Earlier this summer, UE participated in a “friends of the court” brief in solidarity with Taiwanese workers seeking compensation for being exposed to toxic chemicals at work. On August 16, the Supreme Court of Taiwan ruled that 262 workers at an RCA plant are owed compensation by the company. RCA’s assets are now owned, in part, by General Electric. The total amount of compensation for these workers is about $18 million.
Fighting for Workers' Rights in the New World Order
When corporate decisions made half a world away can impact jobs and investments with the speed of keystroke, what choice do working people have but to make alliances across national boundaries? When U.S. politicians are beholden to transnational corporations, what choice do U.S. working people have but to make common cause with workers elsewhere in the world?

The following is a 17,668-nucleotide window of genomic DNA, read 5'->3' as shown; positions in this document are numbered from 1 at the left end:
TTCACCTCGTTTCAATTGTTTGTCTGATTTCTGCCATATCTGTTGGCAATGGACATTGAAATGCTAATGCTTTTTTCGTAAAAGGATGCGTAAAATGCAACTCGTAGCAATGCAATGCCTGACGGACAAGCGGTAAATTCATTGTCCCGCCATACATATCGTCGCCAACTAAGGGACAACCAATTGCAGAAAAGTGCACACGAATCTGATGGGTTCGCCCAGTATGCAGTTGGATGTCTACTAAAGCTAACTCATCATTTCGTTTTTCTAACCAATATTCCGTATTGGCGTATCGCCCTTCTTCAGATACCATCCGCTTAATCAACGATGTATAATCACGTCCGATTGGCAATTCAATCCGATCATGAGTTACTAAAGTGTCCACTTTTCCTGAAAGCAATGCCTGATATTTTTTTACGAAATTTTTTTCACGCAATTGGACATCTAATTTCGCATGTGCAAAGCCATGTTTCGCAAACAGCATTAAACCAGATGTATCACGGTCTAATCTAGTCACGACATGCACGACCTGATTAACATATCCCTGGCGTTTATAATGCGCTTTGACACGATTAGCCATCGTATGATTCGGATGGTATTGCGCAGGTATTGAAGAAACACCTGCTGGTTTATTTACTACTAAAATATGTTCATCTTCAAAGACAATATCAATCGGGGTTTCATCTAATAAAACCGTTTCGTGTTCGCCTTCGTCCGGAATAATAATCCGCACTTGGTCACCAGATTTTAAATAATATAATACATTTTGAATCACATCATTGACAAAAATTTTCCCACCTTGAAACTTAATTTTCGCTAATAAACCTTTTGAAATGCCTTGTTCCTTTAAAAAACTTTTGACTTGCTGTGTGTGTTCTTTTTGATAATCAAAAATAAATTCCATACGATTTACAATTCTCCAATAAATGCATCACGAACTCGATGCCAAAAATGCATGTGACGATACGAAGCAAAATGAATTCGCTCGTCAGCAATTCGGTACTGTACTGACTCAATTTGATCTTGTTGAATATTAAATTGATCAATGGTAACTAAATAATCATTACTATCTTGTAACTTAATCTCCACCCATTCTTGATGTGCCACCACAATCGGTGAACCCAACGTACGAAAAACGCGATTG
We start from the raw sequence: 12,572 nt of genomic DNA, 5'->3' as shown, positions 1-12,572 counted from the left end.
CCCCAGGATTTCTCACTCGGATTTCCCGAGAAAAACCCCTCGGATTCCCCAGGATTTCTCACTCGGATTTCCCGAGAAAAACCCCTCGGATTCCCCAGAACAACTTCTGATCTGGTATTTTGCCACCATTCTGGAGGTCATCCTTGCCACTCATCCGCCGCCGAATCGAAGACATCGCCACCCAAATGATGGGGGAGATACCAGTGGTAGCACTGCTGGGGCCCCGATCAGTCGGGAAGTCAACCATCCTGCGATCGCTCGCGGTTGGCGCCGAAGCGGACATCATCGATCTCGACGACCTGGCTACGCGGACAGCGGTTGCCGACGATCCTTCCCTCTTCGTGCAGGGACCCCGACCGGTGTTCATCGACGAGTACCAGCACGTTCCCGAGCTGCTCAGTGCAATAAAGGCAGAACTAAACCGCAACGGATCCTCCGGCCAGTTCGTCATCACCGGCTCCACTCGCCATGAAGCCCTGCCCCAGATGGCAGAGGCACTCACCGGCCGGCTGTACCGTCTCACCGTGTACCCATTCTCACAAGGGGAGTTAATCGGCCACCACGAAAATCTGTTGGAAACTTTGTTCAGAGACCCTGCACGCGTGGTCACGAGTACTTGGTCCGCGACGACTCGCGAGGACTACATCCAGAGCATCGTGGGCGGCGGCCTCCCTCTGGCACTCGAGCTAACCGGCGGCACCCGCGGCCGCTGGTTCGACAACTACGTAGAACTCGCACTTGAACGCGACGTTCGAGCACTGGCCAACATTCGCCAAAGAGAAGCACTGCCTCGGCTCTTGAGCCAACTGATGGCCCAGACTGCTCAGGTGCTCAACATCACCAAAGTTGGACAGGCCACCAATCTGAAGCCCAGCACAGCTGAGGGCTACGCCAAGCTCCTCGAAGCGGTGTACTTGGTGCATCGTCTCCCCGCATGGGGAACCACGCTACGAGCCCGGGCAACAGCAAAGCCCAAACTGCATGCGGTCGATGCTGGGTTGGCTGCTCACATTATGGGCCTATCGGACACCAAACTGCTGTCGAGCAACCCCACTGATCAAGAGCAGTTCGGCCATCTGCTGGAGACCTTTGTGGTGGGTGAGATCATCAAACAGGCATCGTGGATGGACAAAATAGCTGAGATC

As globalization draws the world closer together, workers= rights, wages and working conditions are downsized. Global wages are spiraling downward towards the lowest common denominator — countries where workers make as little as a few dollars a day.
Starting from a longstanding commitment to international solidarity, UE believes that more than ever, unions must act and think globally. A real commitment to international labor solidarity means more than just resolutions and meetings. It requires rank-and-file action.
UE has built relationships with labor organizations in a variety of countries. We've made labor history with our pioneering Strategic Organizing Alliance with the Authentic Labor Front, the Frente Autentico del Trabajo (FAT) in Mexico. And, we continue to build new ways to link workers and their unions across borders. Find out about this important work at our UE International Solidarity Website.